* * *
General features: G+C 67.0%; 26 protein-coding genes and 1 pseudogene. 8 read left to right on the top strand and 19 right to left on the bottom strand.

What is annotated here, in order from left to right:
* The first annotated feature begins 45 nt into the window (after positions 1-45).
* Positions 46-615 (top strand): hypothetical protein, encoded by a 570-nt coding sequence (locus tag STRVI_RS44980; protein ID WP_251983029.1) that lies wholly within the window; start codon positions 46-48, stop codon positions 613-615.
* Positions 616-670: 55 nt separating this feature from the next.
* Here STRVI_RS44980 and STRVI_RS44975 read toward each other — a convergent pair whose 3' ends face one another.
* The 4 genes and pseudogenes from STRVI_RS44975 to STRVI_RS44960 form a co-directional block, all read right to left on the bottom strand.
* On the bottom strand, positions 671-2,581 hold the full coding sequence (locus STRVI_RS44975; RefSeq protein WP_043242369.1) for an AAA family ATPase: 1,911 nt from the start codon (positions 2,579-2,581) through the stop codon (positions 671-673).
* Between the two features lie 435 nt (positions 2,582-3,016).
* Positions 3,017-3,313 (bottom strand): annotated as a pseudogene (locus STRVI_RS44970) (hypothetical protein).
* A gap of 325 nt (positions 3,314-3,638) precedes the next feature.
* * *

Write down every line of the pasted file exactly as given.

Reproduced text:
General features: G+C 67.0%; 26 protein-coding genes and 1 pseudogene. 8 read left to right on the top strand and 19 right to left on the bottom strand.

What is annotated here, in order from left to right:
* The first annotated feature begins 45 nt into the window (after positions 1-45).
* Positions 46-615 (top strand): hypothetical protein, encoded by a 570-nt coding sequence (locus tag STRVI_RS44980; protein ID WP_251983029.1) that lies wholly within the window; start codon positions 46-48, stop codon positions 613-615.
* Positions 616-670: 55 nt separating this feature from the next.
* Here STRVI_RS44980 and STRVI_RS44975 read toward each other — a convergent pair whose 3' ends face one another.
* The 4 genes and pseudogenes from STRVI_RS44975 to STRVI_RS44960 form a co-directional block, all read right to left on the bottom strand.
* On the bottom strand, positions 671-2,581 hold the full coding sequence (locus STRVI_RS44975; RefSeq protein WP_043242369.1) for an AAA family ATPase: 1,911 nt from the start codon (positions 2,579-2,581) through the stop codon (positions 671-673).
* Between the two features lie 435 nt (positions 2,582-3,016).
* Positions 3,017-3,313 (bottom strand): annotated as a pseudogene (locus STRVI_RS44970) (hypothetical protein).
* A gap of 325 nt (positions 3,314-3,638) precedes the next feature.